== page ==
The director of the Arkansas Highway and Transportation Department says more resources are needed as the agency looks to improve after a winter storm this month turned Interstates 40 and 55 into parking lots, stranding thousands of drivers.
Scott Bennett is speaking Tuesday to a joint meeting of House and Senate transportation committees about the March 2 storm, which dropped a mix of rain, freezing rain, snow and sleet on most of the state.
"I don't want anybody pointing fingers at the 1,400 workers we had out working 24 hours a day on these events," he said, calling some of the circumstances "extenuating" surrounding the latest storm. "We really are mindful of expectations. We know the expectations are high and we want to do everything we can to meet those expectations. In the end, a lot of it does have to do with the ability to buy new equipment and hire new people."
Bennett said his agency has already spent more than $18 million this year on snow and ice removal, far eclipsing the nearly $5 million spent all of last winter, and needs more resources to implement improvements it is recommending after meeting with Missouri highway officials.
He estimated those improvements in full would cost in the range of $50 million to $60 million, though he conceded $22 million "make a huge difference."
"It's not likely we're going to give you $50 million," Sen. Linda Chesterfield told Bennett after asking for an estimate on the cost.
The highway department came under fire from a number of sources, including Gov. Mike Beebe, who questioned why Missouri and Tennessee seemed to have easier times clearing their roadways — including those near the Arkansas border.
Bennett said parts of Arkansas received more wintry weather than parts of those states and noted that each receives more funding and has more equipment for clearing highways.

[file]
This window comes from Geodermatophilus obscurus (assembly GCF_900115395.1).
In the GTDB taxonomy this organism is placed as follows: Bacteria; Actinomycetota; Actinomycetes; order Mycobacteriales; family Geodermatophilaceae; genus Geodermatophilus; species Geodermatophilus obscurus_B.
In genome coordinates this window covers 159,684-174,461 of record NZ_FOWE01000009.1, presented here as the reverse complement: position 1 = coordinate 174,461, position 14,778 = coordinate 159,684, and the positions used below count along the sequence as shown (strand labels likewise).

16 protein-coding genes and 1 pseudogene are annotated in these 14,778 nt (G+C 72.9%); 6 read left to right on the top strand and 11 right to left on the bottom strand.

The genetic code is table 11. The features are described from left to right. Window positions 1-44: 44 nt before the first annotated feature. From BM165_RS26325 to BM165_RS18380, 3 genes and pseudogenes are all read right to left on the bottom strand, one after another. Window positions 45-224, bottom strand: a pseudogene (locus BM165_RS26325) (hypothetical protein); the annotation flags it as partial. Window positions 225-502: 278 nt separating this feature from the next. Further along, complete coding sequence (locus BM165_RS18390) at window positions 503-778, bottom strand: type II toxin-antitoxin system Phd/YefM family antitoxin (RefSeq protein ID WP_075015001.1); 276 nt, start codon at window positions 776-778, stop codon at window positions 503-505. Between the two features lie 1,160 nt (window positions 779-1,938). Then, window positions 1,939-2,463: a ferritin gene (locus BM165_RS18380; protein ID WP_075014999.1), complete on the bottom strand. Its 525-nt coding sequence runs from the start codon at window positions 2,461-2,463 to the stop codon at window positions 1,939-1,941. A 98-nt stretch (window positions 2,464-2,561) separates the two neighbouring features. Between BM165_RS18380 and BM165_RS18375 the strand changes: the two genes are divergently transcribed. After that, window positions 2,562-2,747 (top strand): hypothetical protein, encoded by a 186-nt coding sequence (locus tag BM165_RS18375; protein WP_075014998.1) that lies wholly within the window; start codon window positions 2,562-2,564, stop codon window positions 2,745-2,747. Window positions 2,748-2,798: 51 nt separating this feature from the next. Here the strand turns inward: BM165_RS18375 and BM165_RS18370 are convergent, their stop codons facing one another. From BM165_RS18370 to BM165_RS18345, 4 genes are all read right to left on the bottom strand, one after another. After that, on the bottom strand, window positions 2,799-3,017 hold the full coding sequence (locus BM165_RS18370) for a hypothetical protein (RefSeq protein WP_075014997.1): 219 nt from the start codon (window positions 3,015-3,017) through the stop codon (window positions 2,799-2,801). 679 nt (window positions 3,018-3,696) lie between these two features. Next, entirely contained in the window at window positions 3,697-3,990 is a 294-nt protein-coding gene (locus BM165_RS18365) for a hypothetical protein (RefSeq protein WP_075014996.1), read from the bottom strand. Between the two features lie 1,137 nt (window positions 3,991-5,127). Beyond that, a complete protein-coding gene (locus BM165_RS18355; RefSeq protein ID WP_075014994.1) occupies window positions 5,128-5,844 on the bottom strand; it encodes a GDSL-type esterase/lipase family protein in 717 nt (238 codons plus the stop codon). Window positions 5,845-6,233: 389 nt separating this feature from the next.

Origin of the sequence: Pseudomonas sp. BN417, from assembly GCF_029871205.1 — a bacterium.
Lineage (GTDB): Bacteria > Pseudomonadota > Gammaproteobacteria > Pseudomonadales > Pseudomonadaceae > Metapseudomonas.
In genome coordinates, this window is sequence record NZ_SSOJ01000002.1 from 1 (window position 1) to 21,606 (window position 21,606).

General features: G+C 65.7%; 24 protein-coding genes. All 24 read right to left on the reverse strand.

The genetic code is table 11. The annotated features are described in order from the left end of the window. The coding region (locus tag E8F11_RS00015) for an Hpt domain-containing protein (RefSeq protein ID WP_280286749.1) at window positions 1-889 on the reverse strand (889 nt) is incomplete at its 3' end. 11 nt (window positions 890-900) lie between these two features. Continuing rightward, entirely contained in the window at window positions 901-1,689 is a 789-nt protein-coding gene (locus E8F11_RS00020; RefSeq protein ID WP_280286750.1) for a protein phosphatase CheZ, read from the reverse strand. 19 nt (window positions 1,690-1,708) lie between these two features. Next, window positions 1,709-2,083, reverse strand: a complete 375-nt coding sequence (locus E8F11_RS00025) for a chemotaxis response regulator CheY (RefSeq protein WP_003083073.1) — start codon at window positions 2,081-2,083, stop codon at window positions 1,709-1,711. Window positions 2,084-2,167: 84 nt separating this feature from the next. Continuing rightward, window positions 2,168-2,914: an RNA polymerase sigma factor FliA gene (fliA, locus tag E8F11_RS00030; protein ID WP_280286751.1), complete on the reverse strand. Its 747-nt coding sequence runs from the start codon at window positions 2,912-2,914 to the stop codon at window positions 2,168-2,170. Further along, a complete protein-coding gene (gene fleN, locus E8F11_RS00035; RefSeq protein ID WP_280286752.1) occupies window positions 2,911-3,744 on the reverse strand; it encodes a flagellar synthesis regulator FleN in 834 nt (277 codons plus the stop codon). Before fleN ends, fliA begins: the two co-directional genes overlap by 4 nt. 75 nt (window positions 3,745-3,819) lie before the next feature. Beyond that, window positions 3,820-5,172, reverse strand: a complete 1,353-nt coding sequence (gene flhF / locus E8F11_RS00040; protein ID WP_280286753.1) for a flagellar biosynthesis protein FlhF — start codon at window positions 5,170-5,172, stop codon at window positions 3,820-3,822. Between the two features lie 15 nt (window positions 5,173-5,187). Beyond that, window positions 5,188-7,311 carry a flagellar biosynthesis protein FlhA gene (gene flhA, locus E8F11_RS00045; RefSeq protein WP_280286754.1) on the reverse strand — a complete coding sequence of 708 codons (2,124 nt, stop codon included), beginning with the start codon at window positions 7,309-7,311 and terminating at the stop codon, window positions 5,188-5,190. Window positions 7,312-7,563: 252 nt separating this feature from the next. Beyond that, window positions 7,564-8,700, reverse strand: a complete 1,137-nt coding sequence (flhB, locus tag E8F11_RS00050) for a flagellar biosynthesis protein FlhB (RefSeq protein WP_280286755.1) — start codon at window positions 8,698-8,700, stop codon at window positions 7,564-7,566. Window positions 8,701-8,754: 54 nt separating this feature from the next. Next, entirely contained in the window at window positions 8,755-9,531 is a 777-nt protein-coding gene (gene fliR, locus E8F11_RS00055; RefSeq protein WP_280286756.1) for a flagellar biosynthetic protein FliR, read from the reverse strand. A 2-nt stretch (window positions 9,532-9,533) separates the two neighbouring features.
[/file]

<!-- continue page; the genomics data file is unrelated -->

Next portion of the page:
Missouri has 570 heavy-duty "belly" plows, which have plows underneath the body of a dump truck and are used to clear snow and break up ice. Arkansas, meanwhile, has only six belly plows and about 700 vehicles total, including some that can't have a plow attached, Bennett said.
Missouri also hires seasonal employees at winter, contracts with a private weather service company and buys a greater amount of salt, which they pretreat with beet juice.
Bennett said the highway department is looking at making changes based on Missouri's approach, but the plan is still under development and the "cost of full implementation" isn't clear. Estimates show the changes would require 250 new plows, about 200 new spreaders, an unknown number of new trucks to which to attach them and 350 more workers.
"These are some of the issues we're working through right now to see if we can get a handle on the cost before we finalize that plan," he said.
Bennett said his agency needs to improve its communication, get better at moving equipment around the state and become more aggressive in closing interstates as it becomes necessary.
"But we have to be mindful of where we're going to put everybody," he said of the highway shutdowns.
He said the department in the near-term wants to buy a dozen of the belly plows, add new salt storage facilities, pursue equipment upgrades and create a special snow and ice budget. Currently, the funds come out of the agency's maintenance budget.
Bennett noted that the early March storm presented a number of unique challenges. Among them, the forecast shifted significantly in the days before and the statewide impacts made it difficult to move crews from one area to another since they were needed everywhere.
Crews did pretreat roads, Bennett told lawmakers, but the system started as rain, which is problematic.
"When the rain comes in first, it washes away a lot of that pretreatment," he said. "And those things happen pretty quickly."
Unusually heavy amounts of sleet that outpaced even the forecast also made the situation difficult, Bennett said, as did the fact that three construction projects were ongoing in the affected areas of I-55 and I-40.
The response was hampered further as trucks wrecked, blocking the highway, or, in one case, when one broke down unrelated to the weather in a single-lane construction zone.
Sen. Bill Sample, chair of the Senate Committee on Transportation, Technology and Legislative Affairs, opened the proceeding calling the event "a perfect storm of record sleet and ice."
"We're here not to lay blame but to try to get facts and see if there's some solutions to this problem," he said.